You can find a list of foreign-rights agents in International Literary Market Place, which is available in the reference section of many libraries and online at literarymarketplace.com/lmp/us/index_us.asp. I started by using it and then found many other foreign-rights agents on the Internet. When I Googled “foreign rights agents” and “foreign rights,” results included major publishers’ Web pages with lists of names and contact information for their foreign rights agents in countries all over the world.
To find agents that specialize in a certain genre, such as children’s books, you can go to the sites of major companies publishing in that genre and look for their lists of foreign-rights agents.
3. Contact agents. Send selected agents the email about your book.
4. When you receive a positive response, send the book with hard copies of reviews and anything else that agents can copy and send to publishers to stimulate enthusiasm.
Most foreign-rights agents charge 10 percent commission on the advance and royalties. In many countries, it is possible to have several foreign-rights agents represent a book on a nonexclusive basis. Some agents may ask for exclusivity for their market. If you do agree to exclusivity, make sure it is for a limited period, such as six months, renewable by mutual agreement.
5. Support your agents’ efforts. Send updates on other foreign-rights sales, reviews, and other media coverage of your book. Suggest that agents forward these updates to publishers considering the book.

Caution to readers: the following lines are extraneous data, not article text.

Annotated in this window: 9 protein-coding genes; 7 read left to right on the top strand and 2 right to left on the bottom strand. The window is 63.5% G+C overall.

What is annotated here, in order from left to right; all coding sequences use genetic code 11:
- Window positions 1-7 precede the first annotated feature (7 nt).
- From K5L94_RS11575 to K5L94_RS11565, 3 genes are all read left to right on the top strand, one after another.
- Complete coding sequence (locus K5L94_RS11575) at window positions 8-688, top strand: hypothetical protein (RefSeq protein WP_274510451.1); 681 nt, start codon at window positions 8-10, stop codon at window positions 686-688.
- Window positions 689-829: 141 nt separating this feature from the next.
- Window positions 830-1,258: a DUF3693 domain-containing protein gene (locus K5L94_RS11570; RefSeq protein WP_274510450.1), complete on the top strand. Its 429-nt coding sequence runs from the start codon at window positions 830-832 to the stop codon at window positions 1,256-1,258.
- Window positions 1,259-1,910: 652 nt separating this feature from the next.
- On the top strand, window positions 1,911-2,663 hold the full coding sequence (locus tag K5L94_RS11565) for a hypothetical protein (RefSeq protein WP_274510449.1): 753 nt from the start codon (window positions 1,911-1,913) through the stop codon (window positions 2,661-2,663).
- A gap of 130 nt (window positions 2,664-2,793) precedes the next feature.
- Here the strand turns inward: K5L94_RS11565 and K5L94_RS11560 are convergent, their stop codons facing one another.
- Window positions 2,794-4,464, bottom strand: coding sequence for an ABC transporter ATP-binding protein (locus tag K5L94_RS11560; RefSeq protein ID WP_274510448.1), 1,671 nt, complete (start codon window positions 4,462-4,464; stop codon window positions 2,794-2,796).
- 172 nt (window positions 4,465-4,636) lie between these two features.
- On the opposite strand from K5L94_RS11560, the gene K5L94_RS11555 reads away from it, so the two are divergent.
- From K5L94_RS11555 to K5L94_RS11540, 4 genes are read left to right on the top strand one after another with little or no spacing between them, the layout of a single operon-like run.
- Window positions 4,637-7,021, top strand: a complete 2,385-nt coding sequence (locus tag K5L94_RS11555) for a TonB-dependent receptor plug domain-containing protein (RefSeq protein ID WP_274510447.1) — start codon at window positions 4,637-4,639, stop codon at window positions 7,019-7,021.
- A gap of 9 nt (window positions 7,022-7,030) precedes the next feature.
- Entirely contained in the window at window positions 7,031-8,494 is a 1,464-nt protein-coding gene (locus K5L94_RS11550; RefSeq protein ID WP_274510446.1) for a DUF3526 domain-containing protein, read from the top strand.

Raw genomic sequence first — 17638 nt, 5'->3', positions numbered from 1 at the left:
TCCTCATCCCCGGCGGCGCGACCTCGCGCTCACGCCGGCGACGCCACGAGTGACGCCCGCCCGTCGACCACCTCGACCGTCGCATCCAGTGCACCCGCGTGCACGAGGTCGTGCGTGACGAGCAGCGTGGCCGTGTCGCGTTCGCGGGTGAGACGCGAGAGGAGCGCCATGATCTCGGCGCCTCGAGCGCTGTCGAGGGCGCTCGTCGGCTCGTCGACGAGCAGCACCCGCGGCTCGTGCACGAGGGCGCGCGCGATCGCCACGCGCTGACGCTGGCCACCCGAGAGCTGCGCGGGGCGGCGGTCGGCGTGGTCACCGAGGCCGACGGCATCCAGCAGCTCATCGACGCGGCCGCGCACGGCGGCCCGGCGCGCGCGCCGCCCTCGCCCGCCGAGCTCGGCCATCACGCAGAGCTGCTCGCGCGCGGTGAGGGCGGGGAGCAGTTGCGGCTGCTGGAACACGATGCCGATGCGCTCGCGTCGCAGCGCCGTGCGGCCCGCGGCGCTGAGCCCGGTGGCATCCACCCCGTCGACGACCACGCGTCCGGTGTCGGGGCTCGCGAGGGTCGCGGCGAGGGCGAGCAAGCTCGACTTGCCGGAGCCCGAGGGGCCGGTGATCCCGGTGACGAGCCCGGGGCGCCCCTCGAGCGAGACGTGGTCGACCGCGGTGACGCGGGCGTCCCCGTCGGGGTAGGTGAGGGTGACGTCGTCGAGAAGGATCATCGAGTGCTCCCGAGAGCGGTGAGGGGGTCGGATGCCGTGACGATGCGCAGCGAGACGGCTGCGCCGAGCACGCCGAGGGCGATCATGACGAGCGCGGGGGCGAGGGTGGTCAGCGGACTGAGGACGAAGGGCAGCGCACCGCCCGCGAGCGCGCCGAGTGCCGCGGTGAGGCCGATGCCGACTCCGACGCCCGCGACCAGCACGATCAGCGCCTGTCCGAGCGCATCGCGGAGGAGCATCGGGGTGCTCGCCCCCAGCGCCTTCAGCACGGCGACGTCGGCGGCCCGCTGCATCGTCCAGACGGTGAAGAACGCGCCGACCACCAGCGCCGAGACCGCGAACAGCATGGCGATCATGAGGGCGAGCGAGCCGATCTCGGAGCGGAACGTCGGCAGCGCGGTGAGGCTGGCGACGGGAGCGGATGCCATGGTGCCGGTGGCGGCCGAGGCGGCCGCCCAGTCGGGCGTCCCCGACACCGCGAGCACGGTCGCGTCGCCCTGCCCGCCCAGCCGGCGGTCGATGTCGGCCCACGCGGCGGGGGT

6. If you have more than one agent marketing the book in a country and an agent there generates an offer, inform the other agent(s) about it and suggest contacting publishers considering the book to find out whether they plan to make offers. This will let you review all offers at the same time.
7. When you receive an offer, negotiate the contract. An agent may encourage you to accept the first offer, as they have longer-term relationships with publishers. Foreign-rights contracts usually grant the publisher only the right to publish the book in its language. All other rights, such as serial rights, are usually retained.
It’s common to ask for the royalties from the entire first printing as an advance, using the first printing quantity, the proposed retail price, and the royalty rate specified in the offer. Since translation and design expenses are usually covered in the first printing, it is also common to ask for an increased royalty rate—often an additional 1 percent—on second and subsequent printings. To learn more about negotiating foreign contracts, see the Independent articles archived at ibpa-online.org.
8. Find out about taxes. In many different countries, governments withhold taxes. Ask your agent about the amount of the withholding tax. It’s usually 10 to 15 percent. You can also check tax treaties with specific countries. Go to irs.gov/businesses/international/article/0,,id=96739,00.html, or, for Canada, go to fin.gc.ca/treaties/in_force-e.html. Article 12 of the treaties usually deals with Royalties.
9. Thank your agent. Once you make the deal, express appreciation to your agent. The agent will appreciate it. It’s human nature.
Elliott Katz is the author of Being the Strong Man a Woman Wants: Timeless Wisdom on Being a Man. You can contact him at ElliottRKatz@aol.com and via BeingtheStrongMan.com.